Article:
know God’s smile

By exploring the Hebrew words of some very familiar passages of scripture, one can stumble across a wider range of meanings than we are used to, and in this way we can read scriptures and psalms in a delightfully fresh way. For example, I recently took a look at the meanings of some of the words used in Psalm 19:

  1. The Hebrew word for the law, Torah, is derived from the word yara, which means to throw an arrow, or point toward a direction, but it also means to flow as water, or to rain. So instead of thinking of the law as harsh, critical and unyielding, it is beautiful to think of these kinds of references to the law as describing God’s word, and God’s presence, falling like gentle rain on the receptive ground of our hearts. This calls us to an attitude of soft-heartedness and open receptivity as we come to hear God. There is a profound shift in identity that takes place in the simplicity of opening to and receiving from God, as we give up being the controller and manager of life, and choose to open to this gentle rain of God’s Word, letting God have God’s way with us, nourishing and enlivening us with the life of the Spirit.

  2. The last verse has the phrase which is usually translated as “May the words of my mouth and the meditation of my heart be acceptable in your sight…” – this word acceptable actually means delightful – so one can read this instead as “bring delight to your face”. It’s a sense of the delightful look on the face of a parent when watching their child. I recently came across a wonderful chant written from this rendering of the Hebrew words, by the Epiphany Today community, and they use the phrase “May the words of my mouth and the meditations of my heart know your smile, precious Lord”.

I have written a paraphrase of Psalm 19 using some of these thoughts as inspiration.

Psalm 19 paraphrase (by S Grussendorff):

I bring my awareness to the expanse of the skies, and am awed by your beauty, beloved Creator, an ever-unfolding, intricate composition that needs no words to tell of your wonder. In the silence of the spheres is the music of a wedding feast [1], in the warmth of the sun is the faithful radiance of your gaze.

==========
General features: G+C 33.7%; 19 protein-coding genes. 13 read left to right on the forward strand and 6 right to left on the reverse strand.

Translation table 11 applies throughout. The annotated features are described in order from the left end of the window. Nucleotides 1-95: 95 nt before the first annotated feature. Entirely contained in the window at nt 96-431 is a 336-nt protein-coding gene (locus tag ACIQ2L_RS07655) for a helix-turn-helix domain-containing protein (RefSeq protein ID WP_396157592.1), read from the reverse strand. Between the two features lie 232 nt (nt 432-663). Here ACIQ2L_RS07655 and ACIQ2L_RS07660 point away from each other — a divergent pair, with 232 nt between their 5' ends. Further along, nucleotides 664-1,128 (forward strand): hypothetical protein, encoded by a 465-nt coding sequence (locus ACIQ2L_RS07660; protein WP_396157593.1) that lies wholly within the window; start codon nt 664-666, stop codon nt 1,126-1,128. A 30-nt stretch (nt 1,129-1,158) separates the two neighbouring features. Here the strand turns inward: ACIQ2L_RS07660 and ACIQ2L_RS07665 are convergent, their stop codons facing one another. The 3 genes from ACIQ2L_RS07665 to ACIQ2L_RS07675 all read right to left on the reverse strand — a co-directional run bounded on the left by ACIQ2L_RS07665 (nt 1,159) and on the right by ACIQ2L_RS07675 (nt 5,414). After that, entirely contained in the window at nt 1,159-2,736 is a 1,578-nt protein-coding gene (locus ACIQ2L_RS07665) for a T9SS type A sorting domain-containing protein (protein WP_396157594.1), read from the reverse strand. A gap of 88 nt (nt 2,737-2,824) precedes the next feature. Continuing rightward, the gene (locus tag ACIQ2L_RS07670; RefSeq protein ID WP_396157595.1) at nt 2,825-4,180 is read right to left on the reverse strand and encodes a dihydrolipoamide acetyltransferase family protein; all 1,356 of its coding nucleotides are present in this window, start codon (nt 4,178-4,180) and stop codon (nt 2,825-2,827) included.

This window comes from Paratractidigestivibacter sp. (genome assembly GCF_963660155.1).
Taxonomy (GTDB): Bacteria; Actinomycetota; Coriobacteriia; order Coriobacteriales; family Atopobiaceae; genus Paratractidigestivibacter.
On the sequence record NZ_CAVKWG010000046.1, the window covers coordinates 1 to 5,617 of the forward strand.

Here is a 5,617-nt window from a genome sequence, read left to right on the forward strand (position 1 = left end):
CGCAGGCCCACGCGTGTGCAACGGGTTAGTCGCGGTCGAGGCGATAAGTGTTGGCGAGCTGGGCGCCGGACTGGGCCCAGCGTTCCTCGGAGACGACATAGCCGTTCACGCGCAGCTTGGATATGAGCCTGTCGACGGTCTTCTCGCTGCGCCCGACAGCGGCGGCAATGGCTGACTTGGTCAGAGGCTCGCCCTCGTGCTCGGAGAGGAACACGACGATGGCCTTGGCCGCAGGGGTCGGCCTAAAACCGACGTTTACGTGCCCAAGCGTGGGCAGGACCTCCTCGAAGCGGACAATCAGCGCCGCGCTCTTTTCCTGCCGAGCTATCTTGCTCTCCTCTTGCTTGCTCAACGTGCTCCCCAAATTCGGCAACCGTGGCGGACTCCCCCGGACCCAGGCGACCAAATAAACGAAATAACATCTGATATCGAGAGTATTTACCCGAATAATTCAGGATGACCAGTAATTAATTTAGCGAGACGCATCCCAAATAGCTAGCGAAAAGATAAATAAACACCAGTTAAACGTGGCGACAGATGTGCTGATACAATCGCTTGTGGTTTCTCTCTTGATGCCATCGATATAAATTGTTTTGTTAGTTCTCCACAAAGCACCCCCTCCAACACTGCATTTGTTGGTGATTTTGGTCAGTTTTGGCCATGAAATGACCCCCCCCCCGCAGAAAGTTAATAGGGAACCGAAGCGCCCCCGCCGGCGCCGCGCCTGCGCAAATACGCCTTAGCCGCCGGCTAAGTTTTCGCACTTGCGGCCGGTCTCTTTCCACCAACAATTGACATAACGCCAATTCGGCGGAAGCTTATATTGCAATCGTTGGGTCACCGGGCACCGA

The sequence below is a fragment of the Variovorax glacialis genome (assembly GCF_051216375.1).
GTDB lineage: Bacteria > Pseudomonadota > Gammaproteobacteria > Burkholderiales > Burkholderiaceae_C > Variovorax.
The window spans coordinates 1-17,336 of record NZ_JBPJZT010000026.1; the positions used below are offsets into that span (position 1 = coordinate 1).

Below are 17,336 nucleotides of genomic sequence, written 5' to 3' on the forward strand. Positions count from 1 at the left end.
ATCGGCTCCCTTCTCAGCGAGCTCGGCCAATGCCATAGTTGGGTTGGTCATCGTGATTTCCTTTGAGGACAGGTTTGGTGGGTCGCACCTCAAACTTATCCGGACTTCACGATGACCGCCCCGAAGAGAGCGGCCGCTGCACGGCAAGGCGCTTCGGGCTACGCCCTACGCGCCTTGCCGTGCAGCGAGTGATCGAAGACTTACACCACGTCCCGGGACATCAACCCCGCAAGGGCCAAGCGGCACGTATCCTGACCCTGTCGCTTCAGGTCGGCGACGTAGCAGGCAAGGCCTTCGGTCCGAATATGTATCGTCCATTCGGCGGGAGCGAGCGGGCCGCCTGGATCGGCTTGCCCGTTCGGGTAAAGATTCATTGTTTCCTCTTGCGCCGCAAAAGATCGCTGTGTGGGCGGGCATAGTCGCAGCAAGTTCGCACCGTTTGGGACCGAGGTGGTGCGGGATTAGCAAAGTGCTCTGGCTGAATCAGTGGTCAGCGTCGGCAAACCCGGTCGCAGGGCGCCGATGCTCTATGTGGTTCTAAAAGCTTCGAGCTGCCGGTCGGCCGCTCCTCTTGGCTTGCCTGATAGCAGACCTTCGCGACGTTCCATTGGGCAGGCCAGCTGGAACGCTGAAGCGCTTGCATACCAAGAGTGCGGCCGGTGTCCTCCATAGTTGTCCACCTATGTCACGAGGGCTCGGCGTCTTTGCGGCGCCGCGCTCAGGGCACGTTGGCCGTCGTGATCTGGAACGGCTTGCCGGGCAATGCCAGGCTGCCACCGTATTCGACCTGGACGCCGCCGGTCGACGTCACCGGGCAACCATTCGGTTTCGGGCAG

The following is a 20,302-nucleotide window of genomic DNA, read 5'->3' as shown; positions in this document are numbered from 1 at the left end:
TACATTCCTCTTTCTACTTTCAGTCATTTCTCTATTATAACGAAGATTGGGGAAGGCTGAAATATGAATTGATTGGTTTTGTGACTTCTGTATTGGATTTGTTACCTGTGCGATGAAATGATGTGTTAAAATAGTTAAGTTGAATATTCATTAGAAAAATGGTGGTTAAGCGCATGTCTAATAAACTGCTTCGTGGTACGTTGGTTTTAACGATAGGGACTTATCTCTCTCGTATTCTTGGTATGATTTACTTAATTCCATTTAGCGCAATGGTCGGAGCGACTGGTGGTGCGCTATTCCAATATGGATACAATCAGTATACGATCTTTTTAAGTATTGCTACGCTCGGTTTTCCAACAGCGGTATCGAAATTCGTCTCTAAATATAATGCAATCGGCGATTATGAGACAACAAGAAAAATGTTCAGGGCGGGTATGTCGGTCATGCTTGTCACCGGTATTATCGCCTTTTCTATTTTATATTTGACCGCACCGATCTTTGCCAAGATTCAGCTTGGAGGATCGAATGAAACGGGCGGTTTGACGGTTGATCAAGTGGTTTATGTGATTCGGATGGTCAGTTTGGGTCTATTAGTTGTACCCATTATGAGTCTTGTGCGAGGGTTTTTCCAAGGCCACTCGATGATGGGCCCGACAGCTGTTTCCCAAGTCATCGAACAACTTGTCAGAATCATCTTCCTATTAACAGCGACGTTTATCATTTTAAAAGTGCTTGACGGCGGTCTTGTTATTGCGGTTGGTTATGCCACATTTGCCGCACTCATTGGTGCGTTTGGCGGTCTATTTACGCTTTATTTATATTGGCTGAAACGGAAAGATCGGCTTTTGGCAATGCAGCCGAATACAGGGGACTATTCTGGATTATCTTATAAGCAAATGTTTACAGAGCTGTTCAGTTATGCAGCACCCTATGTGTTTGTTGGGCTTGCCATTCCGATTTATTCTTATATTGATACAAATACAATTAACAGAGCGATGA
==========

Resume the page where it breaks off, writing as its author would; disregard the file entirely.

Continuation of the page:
Your Word, O Lord, brings wholeness and healing, falling gently like rain, refreshing the soul. Your companioning counsel is trustworthy, making wise the simple. The gentle illumination of your Spirit brings freedom and joy to the heart. The insights we receive are radiant, giving light to the eyes. True devotion to You is pure and receptive, it is not fickle or selective, knowing that the inner guidance of your Spirit is reliable, bringing clarity and authenticity – it is more valuable than wealth or status; More delectable than fine dining, more palatable than expensive wine.

Only You know the places where I remain trapped, caught in the shadowlands of shame, denial and self-protection. May I learn to hear and trust your Spirit with more abandon, to follow your guidance with whole-hearted courage.

May the words of my mouth and the meditation of my heart know your smile, precious Lord, [2] Bed-Rock for my soul Redeemer of my life.

[1] with acknowledgement to Thomas Merton for this line

[2] with acknowledgement to  Epiphany Today for this line

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